This study compared three different methods for reducing pain prior to peripheral IV insertion. Robinson and colleagues compared intradermal lidocaine, ethyl chloride topical vasocoolant spray, and inhaled 50% N2O in O2.
The study was a randomized, controlled trial of 300 subjects older than 15 years at a large tertiary care center in New Zealand with four study groups:
No anesthesia and immediate cannulation;
One-minute inhalation of 50% N2O;
Ethyl chloride spray for 5-10 seconds prior to cannulation;
0.1 mL of 1% lidocaine injected prior to cannulation.
Patients rated their pain on a 100 mm VAS immediately after cannulation. Patients with no intervention reported the most pain (VAS 20 mm, 95% CI 15-25), and those who received the 1% lidocaine injection reported the least pain (VAS 1 mm, 95% CI 0-6) (P< 0.001). Cannulation success was not effected. Pain with N2O and ethyl chloride spray was less than with no intervention, but it was not statistically significant.
This study was ambitious in that it directly compared three methods of anesthesia prior to IV cannulation. Two questions come to light: First, were the optimum application of N2O and topical vasocoolant spray chosen? Second, which method provided the greatest patient satisfaction? Of note, was the pain of lidocaine insignificant, or did the pain of injection negate the decrease in pain of cannulation in patients' rating of satisfaction? Despite the limitations, it does reiterate that some intervention is better than none.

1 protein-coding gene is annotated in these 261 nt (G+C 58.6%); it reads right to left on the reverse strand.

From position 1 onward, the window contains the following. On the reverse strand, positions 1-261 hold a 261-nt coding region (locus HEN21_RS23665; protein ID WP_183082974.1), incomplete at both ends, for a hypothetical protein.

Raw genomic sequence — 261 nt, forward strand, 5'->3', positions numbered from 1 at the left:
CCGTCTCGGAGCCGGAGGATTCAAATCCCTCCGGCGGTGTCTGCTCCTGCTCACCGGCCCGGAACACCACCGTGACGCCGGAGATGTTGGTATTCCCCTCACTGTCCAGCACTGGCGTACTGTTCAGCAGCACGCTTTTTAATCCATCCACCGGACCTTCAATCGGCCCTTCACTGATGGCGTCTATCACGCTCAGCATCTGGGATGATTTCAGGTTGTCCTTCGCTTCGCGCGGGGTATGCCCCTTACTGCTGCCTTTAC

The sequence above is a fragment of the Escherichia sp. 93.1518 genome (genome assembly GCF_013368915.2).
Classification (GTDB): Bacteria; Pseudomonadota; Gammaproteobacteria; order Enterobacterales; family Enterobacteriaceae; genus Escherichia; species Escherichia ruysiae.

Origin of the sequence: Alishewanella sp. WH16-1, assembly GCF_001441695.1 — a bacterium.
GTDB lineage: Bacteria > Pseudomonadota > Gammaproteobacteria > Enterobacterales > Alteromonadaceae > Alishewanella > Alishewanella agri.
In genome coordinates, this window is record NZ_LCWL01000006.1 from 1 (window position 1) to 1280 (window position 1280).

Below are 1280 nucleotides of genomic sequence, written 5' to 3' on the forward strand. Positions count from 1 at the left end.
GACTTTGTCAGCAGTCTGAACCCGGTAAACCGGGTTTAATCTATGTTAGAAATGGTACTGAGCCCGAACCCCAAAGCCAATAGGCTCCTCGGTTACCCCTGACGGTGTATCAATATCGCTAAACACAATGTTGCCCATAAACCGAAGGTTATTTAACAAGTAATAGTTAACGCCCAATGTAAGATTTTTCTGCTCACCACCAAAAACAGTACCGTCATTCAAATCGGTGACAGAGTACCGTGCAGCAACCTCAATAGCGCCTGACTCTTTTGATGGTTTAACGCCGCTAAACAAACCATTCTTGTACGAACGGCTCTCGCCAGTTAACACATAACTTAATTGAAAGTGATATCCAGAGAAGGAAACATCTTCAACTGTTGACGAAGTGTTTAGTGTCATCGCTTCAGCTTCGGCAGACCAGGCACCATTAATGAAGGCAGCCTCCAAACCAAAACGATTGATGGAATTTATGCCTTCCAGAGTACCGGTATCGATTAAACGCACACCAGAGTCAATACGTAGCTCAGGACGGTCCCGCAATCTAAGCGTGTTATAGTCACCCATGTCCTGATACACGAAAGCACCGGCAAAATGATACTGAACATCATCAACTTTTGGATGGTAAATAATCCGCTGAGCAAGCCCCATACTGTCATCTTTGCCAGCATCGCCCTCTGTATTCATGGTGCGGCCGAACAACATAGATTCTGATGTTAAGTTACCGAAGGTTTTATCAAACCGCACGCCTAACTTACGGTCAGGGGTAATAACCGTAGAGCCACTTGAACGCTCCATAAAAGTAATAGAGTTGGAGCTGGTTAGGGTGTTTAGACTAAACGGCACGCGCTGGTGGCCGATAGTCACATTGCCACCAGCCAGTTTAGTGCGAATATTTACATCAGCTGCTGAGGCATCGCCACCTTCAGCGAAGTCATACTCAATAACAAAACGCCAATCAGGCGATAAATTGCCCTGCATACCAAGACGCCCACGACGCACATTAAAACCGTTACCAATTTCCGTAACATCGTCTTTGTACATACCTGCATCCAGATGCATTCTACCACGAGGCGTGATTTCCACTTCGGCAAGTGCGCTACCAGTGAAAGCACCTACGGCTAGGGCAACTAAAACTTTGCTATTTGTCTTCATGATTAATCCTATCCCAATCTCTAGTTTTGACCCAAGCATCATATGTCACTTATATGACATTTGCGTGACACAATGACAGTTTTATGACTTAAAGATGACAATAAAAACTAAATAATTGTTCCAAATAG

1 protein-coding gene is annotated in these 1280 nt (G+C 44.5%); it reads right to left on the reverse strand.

Lidocaine: Better than Topical Cream for Pain Relief in IV Insertion in Adults
Source: McNaughton C, et al. A randomized, crossover comparison of injected buffered lidocaine, lidocaine cream, and no analgesia for peripheral intravenous cannula insertion. Ann Emerg Med 2009;54:214-220.
Mcnaughton and colleagues chose to directly compare the pain and anxiety of peripheral IV insertion with no anesthesia, topical 4% lidocaine, or intradermal 1% buffered lidocaine in a group of health care providers who acted as their own controls.
This was a randomized, unblinded, crossover design study in which three peripheral IVs were inserted into 70 medical students and nurses at IV workshops. After each insertion, pain, anxiety, and preference for future use on self and as a provider were rated on a 10-point scale.
Median pain scores were 7 with no local anesthesia, 3 with topical cream, and 1 with injected 1% lidocaine. Anxiety scores were 4 without anesthesia and 2 with anesthesia. Seventy percent of subjects reported they would request buffered lidocaine prior to peripheral IV insertions.
This study is interesting for two reasons. First, it directly compares topical and subcutaneous lidocaine. Second, it compares the use of them on providers. Results favored the injection of buffered 1% lidocaine, and 70% of the providers stated they would request it on themselves in the future. Of note, use of either numbing technique significantly reduced anxiety. Additionally, after participating in this study, the providers stated the experience would influence their future practice.